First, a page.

"If you’re not paying for the product, you are the product!" came the quote in a lively meeting. It was offered in response to a question about how Google makes its ad revenue.
I’d used that quote myself on many occasions but I’d never bothered to look into who said it first. It’s an acerbic stab at the way tech companies make their money – they sell you. Or, more realistically, they sell what you do when you’re not really doing anything in particular.
It’s a quote that implies Big Brother is watching you. Using you. You always get the raw deal. But this something-for-nothing economy has many positive examples, if you know where to look.
We all work hard with our paying clients but, just occasionally, a pro bono charity opportunity will pop up. Being slightly cynical, agencies will be thinking of the creative freedom, the opportunity to do something powerful and possibly win an award or two.
Conversely, the charity is thinking only of donations. Cold, hard cash. That difference right there asks a tough question of advertising – is it powerful enough to make people spontaneously part with actual cash? It’s a hard ask and why so many campaigns resort to the "Please donate £3 a month…" call to action.
Enter, stage left, the something-for-nothing economy. Companies such as Donate Your Data have a wildly different take on donation. They use a Chrome browser plug-in that sells your anonymised, live browsing activity to market research companies.
Those annoying captcha security codes… What you’re doing is helping Google translate its vast archive of scanned paper documents.
They want to have the sort of insights that previously only the likes of Google had access to. You do nothing differently but a charity somewhere is getting paid in tiny payments because of you. We’re not talking massive amounts, but £15 a year is not to be sniffed at – they’re creating money out of nothing.
Let’s gloss over the something-for-nothing paradigm shift that "free" solar power and domestic electricity battery storage will unleash on the energy industry. Instead, let’s focus on devices that can power themselves from leftover Wi-Fi energy.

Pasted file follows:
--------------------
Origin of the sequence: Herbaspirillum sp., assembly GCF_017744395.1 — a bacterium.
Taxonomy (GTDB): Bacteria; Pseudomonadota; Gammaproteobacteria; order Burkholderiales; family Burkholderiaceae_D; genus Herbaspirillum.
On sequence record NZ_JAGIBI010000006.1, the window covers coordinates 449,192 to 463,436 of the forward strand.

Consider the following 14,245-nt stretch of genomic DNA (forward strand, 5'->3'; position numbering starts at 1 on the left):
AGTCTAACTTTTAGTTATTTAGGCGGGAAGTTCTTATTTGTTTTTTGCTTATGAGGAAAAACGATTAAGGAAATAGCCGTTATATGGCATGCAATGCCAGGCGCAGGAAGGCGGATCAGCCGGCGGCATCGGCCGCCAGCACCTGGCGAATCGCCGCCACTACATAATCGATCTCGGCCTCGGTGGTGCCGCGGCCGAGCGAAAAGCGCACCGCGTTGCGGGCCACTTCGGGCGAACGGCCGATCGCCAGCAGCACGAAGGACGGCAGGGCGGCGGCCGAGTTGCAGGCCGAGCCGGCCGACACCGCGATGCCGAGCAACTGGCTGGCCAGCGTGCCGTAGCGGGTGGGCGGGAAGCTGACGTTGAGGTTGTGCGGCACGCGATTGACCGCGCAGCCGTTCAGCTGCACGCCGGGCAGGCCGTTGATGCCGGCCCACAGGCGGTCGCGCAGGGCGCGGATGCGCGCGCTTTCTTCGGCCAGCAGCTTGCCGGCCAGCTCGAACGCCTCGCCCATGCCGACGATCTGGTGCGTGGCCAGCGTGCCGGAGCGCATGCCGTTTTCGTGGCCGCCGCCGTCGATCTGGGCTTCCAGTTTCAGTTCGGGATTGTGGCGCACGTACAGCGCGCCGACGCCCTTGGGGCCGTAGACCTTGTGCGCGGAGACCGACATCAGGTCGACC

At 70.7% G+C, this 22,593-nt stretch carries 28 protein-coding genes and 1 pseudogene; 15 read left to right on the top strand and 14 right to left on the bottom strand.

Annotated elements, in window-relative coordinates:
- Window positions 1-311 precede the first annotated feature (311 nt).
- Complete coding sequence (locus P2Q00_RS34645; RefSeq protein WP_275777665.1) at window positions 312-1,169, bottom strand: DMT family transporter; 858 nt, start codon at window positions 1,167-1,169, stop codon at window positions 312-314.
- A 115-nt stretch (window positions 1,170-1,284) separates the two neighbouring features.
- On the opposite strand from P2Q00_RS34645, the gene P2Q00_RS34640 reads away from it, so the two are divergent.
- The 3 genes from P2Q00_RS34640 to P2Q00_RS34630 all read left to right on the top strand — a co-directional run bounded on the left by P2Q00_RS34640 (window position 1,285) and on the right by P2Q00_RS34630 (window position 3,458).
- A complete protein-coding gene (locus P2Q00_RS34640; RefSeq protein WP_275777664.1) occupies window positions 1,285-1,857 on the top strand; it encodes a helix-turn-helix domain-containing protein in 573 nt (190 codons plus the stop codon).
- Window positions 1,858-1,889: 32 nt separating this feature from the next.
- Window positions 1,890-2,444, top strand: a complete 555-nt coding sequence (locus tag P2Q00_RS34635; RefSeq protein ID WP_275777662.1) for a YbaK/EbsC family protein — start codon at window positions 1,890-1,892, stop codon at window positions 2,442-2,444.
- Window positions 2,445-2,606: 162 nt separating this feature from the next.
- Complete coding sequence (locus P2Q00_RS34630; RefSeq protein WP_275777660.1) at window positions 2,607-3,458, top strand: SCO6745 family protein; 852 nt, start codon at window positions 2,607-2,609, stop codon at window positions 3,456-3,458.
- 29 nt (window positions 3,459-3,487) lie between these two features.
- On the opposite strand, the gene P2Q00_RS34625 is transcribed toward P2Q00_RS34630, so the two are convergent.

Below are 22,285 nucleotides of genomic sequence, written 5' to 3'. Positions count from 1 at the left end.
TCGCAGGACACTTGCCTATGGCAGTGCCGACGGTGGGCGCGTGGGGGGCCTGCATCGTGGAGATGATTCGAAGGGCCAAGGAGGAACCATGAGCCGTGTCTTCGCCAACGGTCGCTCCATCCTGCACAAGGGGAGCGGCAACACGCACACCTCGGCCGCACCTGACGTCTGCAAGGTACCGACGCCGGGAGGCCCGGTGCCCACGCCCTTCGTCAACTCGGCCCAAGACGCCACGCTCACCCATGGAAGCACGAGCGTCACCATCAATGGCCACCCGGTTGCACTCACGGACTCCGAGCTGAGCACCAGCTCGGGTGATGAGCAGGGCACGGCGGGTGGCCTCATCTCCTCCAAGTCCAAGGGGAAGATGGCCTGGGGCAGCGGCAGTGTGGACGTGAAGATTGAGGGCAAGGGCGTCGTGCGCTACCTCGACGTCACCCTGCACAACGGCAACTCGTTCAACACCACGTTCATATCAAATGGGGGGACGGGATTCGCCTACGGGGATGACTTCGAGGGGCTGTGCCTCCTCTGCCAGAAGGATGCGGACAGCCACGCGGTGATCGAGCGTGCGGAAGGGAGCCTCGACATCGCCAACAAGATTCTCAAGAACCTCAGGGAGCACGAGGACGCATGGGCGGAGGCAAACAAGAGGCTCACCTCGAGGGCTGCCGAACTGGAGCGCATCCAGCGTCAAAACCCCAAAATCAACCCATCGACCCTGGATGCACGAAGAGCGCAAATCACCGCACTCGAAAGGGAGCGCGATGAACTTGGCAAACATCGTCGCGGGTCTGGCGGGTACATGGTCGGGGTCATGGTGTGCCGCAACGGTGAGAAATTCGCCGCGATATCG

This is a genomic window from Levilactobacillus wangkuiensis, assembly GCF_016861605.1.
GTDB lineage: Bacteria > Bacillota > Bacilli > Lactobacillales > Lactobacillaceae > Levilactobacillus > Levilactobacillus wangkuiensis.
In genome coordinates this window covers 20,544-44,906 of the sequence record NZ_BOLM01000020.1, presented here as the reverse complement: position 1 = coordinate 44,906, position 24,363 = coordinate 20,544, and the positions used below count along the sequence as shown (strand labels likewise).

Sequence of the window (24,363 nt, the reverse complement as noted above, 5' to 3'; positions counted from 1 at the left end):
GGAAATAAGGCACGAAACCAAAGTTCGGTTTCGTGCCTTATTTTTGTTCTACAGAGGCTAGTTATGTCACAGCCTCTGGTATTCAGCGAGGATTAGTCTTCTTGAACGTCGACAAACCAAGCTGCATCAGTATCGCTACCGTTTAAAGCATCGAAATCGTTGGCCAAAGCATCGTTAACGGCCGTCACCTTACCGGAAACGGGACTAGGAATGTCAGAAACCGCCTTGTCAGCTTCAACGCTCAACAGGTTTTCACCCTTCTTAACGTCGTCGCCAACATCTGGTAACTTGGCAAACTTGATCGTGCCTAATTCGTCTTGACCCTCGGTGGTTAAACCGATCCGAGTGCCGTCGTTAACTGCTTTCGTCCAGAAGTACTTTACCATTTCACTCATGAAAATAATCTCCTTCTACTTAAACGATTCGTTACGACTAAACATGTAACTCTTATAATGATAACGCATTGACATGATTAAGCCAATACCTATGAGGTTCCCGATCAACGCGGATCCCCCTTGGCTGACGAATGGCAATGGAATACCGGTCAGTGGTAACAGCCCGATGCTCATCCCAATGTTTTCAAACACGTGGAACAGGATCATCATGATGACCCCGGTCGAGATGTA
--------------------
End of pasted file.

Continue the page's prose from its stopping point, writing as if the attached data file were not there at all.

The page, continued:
Tiny Wisp (Wireless Identification and Sensing Platform) devices can recover radio waves from thin air and convert them back into useful electricity. Great for home or environmental sensors that, in theory, last forever.
Then there’s Bitwalking (main pic and below). We all know Google, Apple et al are tracking our physical movements but Bitwalking makes it a proactively rewarding choice. Just walk around and you get paid in digital currency.
Initially aimed at developing countries, it sounds like a philanthropic act but is, in fact, gaining huge insight into daily movements in emerging markets. It also kick-starts the local digital economy by attracting businesses to sign up so that users can redeem the digital points. Everyone wins – except, potentially, privacy.
I also love the story of Dutch cycle manufacturer VanMoof, which reduced damage to its bikes while in transit simply by printing an image of a flat-screen TV on the box. Couriers assumed it was a TV so treated it with more care. VanMoof reduced the rate of damaged goods by 70%-80%.
VanMoof reduced damage to bikes in transit by printing an image of a flat-screen TV on the box
You can even make millions from seemingly simple changes in behaviour that affect no-one. In Singapore, it turned out a cab company’s blue taxis are crashed into more than its yellow ones. The blue taxis therefore spend more time in the workshop getting repaired, less time earning money and incur more insurance payouts.
A recent study concluded that if every time the company replaced a blue taxi, it ordered a yellow one instead, it would save £1.1m a year. For nothing.
One last example. Those annoying captcha security codes. They may be frustrating but they are also one of my favourite examples of the something-for-nothing economy. You know the format. A couple of wiggly words, maybe numbers, that look like they were stolen from a low-res photo or a sketchy document scan. That’s because that’s exactly where they came from.
What you’re doing is helping Google translate its vast archive of scanned paper documents or confirm where the house numbers are on Google Maps. It’s also how Duolingo manages to provide its amazing language-learning app for free.
Yep, the tests at the end of each lesson… you’re helping to translate text for the company’s paying clients. Our nothing becomes Duolingo’s something.
The "new tech" examples keep coming. But it’s really not new. That quote in the first sentence? Turns out it was pretty much taken from artist Richard Serra in a 1973 interview about TV advertising: "You are the end product delivered en masse to the advertiser. You are the product."
The reason I know that is because I just Googled it and found it in… a transcribed Google archive document that had been translated for free, by us, for nothing. How perfectly ironic.
Dino Burbidge is the director of technology and innovation at WCRS.